In his highly anticipated speech to the American Medical Association, President Barack Obama said he wants the AMA onboard the healthcare reform train -- but he won't delay its departure if the AMA hesitates.
"To say it as plainly as I can, health care reform is the single most important thing we can do for America's long-term fiscal health. That is a fact," Obama said.
"In order to do that we are going to need the help of the AMA."
The historic speech in front of a group that has blocked past reform efforts was met with respect -- he was interrupted 36 times by applause, including a handful of standing ovations. But at least once -- when he said he would not back caps on jury awards in medical liability cases -- he was booed, although the booing was notably restrained given the emotional attachment the AMA has to tort reform built on caps.
"They responded positively but warily," said Dr. Michael Reichgott of New York, a delegate from Medical Education Section of the AMA. "Everybody was being very skeptical. There is a great deal of cynicism about what the government really intends to do."
And on this issue at least, the cynicism came from both sides. The Center for Justice and Democracy, which purports to advocate for injured consumers, attorneys and others, issued a letter to Obama signed by 64 survivors of medical malpractice. The letter expressed concern that "the rights of medical malpractice patients may be stripped away" as a result of the president's national health care push.
Obama told the AMA that what his administration -- the government -- intends to do is to do is enact a $1 trillion reform plan to cover nearly every United States citizen and to expand access to medical care.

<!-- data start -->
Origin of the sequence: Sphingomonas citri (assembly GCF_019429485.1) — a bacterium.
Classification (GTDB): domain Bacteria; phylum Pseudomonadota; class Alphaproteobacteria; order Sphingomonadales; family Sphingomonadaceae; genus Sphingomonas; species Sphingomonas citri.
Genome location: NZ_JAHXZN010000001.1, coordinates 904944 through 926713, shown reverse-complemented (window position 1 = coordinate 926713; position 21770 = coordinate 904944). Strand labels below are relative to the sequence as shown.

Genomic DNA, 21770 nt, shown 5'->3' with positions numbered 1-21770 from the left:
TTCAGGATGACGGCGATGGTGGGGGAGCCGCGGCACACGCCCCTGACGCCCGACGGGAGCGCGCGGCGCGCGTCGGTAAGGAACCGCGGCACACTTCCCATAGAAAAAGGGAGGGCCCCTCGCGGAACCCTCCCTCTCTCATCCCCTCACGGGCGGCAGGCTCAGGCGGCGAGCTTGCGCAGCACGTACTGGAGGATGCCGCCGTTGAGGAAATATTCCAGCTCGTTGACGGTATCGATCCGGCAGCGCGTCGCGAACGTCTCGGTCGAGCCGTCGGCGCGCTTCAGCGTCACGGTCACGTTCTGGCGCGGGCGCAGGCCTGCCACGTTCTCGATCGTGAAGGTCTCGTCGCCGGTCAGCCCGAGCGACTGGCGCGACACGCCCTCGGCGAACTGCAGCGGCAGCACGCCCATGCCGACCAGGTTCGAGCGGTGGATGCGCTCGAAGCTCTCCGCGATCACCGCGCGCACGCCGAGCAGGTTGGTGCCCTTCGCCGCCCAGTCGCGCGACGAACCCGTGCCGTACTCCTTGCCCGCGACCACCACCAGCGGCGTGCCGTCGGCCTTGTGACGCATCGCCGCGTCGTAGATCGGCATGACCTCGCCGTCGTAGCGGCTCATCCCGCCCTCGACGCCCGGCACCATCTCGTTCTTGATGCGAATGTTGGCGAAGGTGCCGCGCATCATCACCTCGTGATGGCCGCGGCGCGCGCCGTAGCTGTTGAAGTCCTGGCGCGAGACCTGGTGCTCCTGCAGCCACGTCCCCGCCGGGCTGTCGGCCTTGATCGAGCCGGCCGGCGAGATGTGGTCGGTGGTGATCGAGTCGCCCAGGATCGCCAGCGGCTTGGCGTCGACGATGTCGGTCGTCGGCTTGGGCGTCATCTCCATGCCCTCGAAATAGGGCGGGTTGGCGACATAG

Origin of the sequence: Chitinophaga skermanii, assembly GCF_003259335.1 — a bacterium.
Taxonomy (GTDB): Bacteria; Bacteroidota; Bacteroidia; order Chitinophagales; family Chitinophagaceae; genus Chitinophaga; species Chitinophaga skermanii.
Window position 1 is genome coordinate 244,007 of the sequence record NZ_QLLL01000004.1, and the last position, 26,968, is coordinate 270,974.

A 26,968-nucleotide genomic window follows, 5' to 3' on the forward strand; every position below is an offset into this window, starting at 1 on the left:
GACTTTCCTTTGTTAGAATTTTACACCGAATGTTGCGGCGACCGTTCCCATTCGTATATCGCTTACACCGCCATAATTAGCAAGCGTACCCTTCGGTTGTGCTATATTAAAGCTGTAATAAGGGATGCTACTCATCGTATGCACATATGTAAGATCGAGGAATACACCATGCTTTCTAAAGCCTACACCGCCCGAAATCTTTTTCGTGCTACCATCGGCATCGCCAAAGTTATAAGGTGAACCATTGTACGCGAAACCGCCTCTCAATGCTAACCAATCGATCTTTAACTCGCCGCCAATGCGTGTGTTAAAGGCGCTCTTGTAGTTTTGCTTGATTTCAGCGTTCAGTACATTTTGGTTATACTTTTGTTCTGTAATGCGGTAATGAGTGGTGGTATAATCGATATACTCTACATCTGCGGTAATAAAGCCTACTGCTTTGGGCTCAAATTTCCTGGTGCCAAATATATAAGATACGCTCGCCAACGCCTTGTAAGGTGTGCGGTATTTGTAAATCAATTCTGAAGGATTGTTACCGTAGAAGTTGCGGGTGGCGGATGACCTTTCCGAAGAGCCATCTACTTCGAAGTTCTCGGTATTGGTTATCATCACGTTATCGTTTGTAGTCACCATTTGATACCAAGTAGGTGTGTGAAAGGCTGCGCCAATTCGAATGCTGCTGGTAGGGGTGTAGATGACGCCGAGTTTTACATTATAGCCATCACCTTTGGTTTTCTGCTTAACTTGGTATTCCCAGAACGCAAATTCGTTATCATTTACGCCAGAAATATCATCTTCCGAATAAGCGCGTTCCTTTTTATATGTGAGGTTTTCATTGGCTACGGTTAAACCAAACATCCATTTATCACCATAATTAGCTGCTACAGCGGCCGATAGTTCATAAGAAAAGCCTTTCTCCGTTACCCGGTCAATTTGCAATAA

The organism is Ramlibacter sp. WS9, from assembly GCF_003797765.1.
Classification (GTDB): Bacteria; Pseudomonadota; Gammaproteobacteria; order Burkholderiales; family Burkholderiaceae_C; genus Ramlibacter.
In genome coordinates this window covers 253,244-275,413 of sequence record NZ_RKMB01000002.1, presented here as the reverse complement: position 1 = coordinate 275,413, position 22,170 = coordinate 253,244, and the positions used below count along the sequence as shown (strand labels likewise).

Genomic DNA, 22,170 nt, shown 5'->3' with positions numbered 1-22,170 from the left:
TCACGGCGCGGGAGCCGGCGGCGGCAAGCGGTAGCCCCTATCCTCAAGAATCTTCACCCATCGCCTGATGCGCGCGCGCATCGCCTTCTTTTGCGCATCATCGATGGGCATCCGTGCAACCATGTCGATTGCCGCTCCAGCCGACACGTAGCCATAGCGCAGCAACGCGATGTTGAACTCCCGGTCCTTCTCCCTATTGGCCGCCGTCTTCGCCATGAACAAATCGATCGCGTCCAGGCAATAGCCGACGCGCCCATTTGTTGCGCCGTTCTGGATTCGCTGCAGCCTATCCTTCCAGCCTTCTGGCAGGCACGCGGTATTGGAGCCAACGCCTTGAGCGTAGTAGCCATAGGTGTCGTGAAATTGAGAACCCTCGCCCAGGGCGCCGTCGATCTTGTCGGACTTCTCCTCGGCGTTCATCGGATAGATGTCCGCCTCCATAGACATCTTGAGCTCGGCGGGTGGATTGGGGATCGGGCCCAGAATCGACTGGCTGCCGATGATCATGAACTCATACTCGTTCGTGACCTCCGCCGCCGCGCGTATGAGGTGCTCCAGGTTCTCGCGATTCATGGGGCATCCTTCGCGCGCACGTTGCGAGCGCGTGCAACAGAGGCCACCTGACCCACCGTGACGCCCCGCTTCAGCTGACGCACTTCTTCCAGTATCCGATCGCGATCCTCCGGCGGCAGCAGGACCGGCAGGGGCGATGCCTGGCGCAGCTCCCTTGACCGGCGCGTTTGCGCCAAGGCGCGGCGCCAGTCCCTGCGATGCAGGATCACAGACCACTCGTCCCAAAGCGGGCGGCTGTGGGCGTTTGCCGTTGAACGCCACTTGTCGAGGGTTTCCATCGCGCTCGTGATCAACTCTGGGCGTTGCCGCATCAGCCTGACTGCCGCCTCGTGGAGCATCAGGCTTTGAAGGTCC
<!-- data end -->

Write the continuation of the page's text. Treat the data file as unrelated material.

After focusing on the parts of reform where agreement was a given -- coverage for preventive medicine, moving the nation from cardboard file folders for patient records to a portable electronic health record, and freeing doctors from hassles that turn them into "bean-counters and paper-pushers" rather than "healers" -- Obama turned to what has proven to be most controversial aspect of reform: the public plan.
Obama tried to sell the idea of a new public insurance plan to a group of people who have, by in large, been against it.
The president would like the government to run a Medicare-like insurance option alongside private plans, all of which would be purchased through an insurance clearinghouse called the "exchange."
But Republicans in Congress are vehemently opposed to the idea, calling it a "government takeover," that would drive private insurance companies out of business.
Some AMA members said they fear a public plan would be too much government-interference in their medical practice.
As former AMA president Dr. John Clowe, a retired family physician who practiced in New York, put it, "The AMA doesn't approve of government-run medicine. We want independence."
But Obama promised the public option was not his secret scheme to turn the U.S. system into a single-payer system.
"The public option is your friend, not your enemy," he said.
"So, when you hear the naysayers claim that I'm trying to bring about government-run health care, know this -- they are not telling the truth."
Last week the AMA began to signal its objection to a public plan, and it immediately found itself enmeshed in controversy as other organized medicine groups criticized the position.